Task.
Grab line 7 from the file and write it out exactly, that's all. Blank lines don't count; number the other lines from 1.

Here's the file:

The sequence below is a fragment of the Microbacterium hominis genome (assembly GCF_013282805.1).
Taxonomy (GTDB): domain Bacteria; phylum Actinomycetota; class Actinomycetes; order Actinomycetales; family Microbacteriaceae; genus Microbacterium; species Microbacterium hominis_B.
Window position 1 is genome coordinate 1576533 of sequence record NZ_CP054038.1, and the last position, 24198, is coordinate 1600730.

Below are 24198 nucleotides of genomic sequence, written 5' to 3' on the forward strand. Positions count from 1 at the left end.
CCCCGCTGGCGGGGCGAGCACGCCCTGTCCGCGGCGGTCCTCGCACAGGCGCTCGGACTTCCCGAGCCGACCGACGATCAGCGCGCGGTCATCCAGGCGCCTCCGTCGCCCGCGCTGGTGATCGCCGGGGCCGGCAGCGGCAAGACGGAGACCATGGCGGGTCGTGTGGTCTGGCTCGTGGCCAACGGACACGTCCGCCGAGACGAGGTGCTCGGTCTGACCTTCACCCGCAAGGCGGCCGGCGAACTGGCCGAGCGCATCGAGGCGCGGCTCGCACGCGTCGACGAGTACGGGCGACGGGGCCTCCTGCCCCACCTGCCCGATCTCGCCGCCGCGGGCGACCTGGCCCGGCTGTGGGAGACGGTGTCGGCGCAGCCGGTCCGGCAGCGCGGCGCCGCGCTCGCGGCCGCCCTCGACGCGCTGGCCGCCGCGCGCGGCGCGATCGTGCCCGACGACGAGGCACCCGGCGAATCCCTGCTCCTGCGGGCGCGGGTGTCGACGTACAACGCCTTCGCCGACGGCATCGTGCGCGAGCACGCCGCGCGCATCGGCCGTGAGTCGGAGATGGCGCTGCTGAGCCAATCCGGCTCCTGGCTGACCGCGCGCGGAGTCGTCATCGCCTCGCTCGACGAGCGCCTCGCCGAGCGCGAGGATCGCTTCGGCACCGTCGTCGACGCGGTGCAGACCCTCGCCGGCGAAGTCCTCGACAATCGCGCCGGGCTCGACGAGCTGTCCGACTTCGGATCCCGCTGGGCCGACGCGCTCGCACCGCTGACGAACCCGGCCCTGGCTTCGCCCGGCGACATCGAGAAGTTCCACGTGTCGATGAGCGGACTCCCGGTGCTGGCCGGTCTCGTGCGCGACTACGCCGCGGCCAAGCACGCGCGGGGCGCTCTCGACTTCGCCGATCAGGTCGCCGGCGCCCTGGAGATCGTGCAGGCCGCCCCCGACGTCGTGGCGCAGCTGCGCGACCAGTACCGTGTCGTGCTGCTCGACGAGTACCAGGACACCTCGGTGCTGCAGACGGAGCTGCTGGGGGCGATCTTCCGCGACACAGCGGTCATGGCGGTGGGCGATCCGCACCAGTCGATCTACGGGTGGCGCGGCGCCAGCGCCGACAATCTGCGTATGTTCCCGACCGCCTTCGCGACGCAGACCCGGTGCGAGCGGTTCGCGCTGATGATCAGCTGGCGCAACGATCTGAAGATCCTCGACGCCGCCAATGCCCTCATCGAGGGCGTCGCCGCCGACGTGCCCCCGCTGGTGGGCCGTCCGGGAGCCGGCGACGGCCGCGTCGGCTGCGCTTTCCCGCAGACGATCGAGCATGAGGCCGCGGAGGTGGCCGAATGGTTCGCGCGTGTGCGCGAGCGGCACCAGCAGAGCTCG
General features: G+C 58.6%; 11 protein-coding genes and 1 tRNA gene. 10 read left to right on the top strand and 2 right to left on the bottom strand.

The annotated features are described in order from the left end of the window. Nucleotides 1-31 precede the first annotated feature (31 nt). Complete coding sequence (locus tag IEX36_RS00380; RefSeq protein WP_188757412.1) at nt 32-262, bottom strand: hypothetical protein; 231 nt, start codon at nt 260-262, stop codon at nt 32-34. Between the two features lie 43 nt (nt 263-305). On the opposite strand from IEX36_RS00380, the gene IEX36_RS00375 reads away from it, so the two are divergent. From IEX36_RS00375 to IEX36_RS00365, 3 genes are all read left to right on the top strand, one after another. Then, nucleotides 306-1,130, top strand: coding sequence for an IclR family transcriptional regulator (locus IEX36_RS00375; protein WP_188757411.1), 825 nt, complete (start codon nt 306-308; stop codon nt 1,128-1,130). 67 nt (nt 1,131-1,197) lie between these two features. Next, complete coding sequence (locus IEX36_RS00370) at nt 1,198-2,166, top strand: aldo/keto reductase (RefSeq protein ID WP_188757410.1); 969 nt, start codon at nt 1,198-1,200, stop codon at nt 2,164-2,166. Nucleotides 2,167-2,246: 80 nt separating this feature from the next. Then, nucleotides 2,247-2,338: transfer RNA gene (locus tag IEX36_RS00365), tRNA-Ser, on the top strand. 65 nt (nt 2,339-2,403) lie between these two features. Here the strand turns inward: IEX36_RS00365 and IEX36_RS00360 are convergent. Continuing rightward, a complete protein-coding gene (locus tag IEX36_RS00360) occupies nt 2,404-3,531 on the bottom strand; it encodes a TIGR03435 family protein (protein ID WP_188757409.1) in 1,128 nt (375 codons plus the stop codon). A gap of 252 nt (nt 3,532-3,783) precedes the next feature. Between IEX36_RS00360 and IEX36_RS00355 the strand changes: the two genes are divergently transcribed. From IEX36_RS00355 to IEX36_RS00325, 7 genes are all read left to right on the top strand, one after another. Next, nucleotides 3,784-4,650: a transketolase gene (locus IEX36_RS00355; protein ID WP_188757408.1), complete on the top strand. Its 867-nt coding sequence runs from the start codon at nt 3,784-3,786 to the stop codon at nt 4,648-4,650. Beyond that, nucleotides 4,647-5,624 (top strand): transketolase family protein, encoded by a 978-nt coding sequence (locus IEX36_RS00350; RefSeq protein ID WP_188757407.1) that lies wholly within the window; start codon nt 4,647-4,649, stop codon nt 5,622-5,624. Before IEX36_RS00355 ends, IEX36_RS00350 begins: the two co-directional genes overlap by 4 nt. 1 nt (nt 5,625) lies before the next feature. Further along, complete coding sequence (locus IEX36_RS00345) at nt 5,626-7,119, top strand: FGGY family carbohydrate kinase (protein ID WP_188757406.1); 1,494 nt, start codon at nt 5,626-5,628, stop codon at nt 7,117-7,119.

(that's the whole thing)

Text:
The annotated features are described in order from the left end of the window. Nucleotides 1-31 precede the first annotated feature (31 nt). Complete coding sequence (locus tag IEX36_RS00380; RefSeq protein WP_188757412.1) at nt 32-262, bottom strand: hypothetical protein; 231 nt, start codon at nt 260-262, stop codon at nt 32-34. Between the two features lie 43 nt (nt 263-305). On the opposite strand from IEX36_RS00380, the gene IEX36_RS00375 reads away from it, so the two are divergent. From IEX36_RS00375 to IEX36_RS00365, 3 genes are all read left to right on the top strand, one after another. Then, nucleotides 306-1,130, top strand: coding sequence for an IclR family transcriptional regulator (locus IEX36_RS00375; protein WP_188757411.1), 825 nt, complete (start codon nt 306-308; stop codon nt 1,128-1,130). 67 nt (nt 1,131-1,197) lie between these two features. Next, complete coding sequence (locus IEX36_RS00370) at nt 1,198-2,166, top strand: aldo/keto reductase (RefSeq protein ID WP_188757410.1); 969 nt, start codon at nt 1,198-1,200, stop codon at nt 2,164-2,166. Nucleotides 2,167-2,246: 80 nt separating this feature from the next. Then, nucleotides 2,247-2,338: transfer RNA gene (locus tag IEX36_RS00365), tRNA-Ser, on the top strand. 65 nt (nt 2,339-2,403) lie between these two features. Here the strand turns inward: IEX36_RS00365 and IEX36_RS00360 are convergent. Continuing rightward, a complete protein-coding gene (locus tag IEX36_RS00360) occupies nt 2,404-3,531 on the bottom strand; it encodes a TIGR03435 family protein (protein ID WP_188757409.1) in 1,128 nt (375 codons plus the stop codon). A gap of 252 nt (nt 3,532-3,783) precedes the next feature. Between IEX36_RS00360 and IEX36_RS00355 the strand changes: the two genes are divergently transcribed. From IEX36_RS00355 to IEX36_RS00325, 7 genes are all read left to right on the top strand, one after another. Next, nucleotides 3,784-4,650: a transketolase gene (locus IEX36_RS00355; protein ID WP_188757408.1), complete on the top strand. Its 867-nt coding sequence runs from the start codon at nt 3,784-3,786 to the stop codon at nt 4,648-4,650. Beyond that, nucleotides 4,647-5,624 (top strand): transketolase family protein, encoded by a 978-nt coding sequence (locus IEX36_RS00350; RefSeq protein ID WP_188757407.1) that lies wholly within the window; start codon nt 4,647-4,649, stop codon nt 5,622-5,624. Before IEX36_RS00355 ends, IEX36_RS00350 begins: the two co-directional genes overlap by 4 nt. 1 nt (nt 5,625) lies before the next feature. Further along, complete coding sequence (locus IEX36_RS00345) at nt 5,626-7,119, top strand: FGGY family carbohydrate kinase (protein ID WP_188757406.1); 1,494 nt, start codon at nt 5,626-5,628, stop codon at nt 7,117-7,119.